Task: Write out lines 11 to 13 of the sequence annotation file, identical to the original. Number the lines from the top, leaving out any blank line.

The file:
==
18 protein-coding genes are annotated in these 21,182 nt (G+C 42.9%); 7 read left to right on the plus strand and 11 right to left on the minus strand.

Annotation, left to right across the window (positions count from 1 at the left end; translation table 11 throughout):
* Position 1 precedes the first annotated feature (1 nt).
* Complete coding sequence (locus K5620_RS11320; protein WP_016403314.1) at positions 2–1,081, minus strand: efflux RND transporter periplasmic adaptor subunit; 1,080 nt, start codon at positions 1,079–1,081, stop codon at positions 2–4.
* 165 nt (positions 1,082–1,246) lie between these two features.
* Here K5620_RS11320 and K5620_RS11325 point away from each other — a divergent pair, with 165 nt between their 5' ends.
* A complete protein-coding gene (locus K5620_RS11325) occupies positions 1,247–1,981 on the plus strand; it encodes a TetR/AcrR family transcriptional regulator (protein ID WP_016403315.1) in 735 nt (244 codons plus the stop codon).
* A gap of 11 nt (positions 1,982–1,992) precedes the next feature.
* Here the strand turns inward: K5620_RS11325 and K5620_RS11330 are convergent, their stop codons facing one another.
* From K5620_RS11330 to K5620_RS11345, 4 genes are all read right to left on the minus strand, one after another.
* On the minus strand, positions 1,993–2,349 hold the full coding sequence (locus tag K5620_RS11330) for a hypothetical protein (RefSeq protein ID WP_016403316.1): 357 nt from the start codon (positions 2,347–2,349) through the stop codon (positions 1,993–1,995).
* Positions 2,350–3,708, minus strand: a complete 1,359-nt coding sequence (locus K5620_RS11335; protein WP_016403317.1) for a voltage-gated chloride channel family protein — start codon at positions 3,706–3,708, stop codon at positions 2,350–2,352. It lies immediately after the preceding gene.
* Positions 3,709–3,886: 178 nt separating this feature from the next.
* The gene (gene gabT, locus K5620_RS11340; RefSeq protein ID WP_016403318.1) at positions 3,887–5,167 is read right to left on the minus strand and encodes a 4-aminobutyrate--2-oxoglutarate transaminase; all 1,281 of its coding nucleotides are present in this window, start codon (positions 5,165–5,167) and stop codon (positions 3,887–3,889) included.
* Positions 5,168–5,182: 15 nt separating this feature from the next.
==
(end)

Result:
* On the minus strand, positions 1,993–2,349 hold the full coding sequence (locus tag K5620_RS11330) for a hypothetical protein (RefSeq protein ID WP_016403316.1): 357 nt from the start codon (positions 2,347–2,349) through the stop codon (positions 1,993–1,995).
* Positions 2,350–3,708, minus strand: a complete 1,359-nt coding sequence (locus K5620_RS11335; protein WP_016403317.1) for a voltage-gated chloride channel family protein — start codon at positions 3,706–3,708, stop codon at positions 2,350–2,352. It lies immediately after the preceding gene.
* Positions 3,709–3,886: 178 nt separating this feature from the next.